Convergence is everything. There were crowds of people using their smart devices – emailing, blogging, tweeting and texting between meetings. To provide seamless, everywhere connectivity Cisco announced the new Aironet 1550 Series Outdoor Access Point both with 802.11n and CleanAir technology. Interest at the show for this new product was strong. Mobile operators from around the globe stopped by the show floor to understand the solution offerings from Cisco.
Cisco CleanAir technology showcased how service providers could gain visibility into the RF spectrum to manage interference and prevent unexpected downtime. And most importantly, offers new levels of security, performance protection and policy enforcement.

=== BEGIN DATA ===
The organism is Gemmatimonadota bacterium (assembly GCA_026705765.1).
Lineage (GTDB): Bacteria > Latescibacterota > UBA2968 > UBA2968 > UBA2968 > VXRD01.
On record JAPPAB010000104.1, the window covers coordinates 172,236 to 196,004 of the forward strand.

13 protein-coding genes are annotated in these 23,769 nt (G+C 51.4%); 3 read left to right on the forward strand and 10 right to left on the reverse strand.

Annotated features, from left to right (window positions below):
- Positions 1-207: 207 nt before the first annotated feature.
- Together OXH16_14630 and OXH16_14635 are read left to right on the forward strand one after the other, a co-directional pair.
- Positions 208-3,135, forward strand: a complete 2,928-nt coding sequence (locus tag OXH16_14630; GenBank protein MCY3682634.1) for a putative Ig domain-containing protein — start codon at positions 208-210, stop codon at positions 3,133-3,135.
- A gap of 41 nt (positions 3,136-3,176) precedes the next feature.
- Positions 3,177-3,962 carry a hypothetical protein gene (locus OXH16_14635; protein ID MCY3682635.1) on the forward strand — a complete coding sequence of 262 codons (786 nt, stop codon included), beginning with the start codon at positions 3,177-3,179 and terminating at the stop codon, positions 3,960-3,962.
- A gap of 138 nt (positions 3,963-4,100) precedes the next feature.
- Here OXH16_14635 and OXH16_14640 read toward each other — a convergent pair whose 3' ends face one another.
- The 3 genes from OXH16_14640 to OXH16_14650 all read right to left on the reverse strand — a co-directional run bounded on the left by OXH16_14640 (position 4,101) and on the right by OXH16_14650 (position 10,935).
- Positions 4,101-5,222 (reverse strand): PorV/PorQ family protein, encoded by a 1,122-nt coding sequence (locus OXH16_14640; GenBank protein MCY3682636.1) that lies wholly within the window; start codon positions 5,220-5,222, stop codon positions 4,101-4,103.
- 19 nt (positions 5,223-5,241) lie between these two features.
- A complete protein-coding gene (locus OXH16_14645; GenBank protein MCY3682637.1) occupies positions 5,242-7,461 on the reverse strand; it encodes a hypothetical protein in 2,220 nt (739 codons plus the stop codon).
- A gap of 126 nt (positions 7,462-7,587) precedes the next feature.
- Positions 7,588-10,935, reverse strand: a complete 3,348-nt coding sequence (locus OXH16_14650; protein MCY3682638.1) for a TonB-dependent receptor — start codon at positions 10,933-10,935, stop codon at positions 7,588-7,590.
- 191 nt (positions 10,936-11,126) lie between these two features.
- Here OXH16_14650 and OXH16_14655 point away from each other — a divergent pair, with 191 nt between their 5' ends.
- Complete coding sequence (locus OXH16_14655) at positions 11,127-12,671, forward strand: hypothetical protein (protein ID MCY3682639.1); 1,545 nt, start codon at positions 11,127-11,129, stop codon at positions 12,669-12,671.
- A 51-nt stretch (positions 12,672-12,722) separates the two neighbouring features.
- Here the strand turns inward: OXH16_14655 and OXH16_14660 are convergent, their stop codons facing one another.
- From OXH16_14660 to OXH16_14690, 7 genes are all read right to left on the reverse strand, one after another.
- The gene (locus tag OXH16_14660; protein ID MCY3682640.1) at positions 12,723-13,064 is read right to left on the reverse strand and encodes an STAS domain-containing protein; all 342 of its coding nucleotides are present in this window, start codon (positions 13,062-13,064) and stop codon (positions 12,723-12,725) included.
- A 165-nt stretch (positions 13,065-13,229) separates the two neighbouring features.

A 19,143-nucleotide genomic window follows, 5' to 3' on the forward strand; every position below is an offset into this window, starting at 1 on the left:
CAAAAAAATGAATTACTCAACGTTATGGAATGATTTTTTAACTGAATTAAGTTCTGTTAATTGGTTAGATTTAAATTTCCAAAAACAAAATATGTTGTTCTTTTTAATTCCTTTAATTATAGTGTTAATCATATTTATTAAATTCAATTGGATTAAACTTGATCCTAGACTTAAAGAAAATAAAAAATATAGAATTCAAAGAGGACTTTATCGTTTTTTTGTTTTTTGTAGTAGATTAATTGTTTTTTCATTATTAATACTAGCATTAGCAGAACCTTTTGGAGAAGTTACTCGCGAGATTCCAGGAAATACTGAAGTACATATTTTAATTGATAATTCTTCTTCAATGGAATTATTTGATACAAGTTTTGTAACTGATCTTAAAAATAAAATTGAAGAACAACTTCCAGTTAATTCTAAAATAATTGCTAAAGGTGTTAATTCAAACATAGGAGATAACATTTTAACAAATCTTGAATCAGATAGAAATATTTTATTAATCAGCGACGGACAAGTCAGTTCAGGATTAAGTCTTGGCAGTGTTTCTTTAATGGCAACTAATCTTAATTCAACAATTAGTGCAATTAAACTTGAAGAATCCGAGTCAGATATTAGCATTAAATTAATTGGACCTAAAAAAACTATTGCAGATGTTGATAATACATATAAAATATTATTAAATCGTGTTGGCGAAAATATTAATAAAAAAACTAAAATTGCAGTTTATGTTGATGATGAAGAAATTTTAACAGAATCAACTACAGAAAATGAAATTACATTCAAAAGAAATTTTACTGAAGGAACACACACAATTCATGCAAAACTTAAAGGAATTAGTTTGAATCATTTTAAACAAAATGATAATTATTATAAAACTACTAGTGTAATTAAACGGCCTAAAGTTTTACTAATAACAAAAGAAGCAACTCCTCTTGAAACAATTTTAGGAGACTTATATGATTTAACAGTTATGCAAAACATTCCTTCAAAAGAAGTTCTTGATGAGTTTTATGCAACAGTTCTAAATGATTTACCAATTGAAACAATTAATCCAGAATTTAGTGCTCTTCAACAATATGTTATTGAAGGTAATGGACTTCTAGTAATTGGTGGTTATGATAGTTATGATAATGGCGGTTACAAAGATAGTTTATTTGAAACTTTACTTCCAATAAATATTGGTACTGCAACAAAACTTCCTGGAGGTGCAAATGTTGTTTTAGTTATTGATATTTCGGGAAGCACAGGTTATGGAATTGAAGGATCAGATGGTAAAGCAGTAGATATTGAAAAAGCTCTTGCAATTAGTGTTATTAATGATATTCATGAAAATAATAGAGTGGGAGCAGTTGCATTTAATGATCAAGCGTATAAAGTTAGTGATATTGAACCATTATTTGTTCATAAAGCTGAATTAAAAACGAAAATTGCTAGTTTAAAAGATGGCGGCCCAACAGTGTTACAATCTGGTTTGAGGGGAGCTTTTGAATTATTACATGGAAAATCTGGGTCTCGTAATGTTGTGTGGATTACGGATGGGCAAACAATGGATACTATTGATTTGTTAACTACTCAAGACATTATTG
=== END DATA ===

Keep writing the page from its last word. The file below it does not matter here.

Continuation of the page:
Chances are you’re looking for ways to innovate, differentiate and monetize your offerings —who isn’t? Then look no further than Managed Services—Cisco’s Managed Services Channel Program can help you provide value to your customers, while helping you drive deals.
So how does that work? I got the chance to sit down with Bob Gault, VP of Worldwide Service Provider Channels, and he filled me in on what’s going on with Managed Services and Service Provider Channels as a route to market, and how you can take advantage of more deals out there today.
Here’s what Bob had to say.
Want to learn more about the details? Here’s what you need to know about the big topics and trends in Managed Services right now, and how Cisco can help you capitalize on those trends. Read More »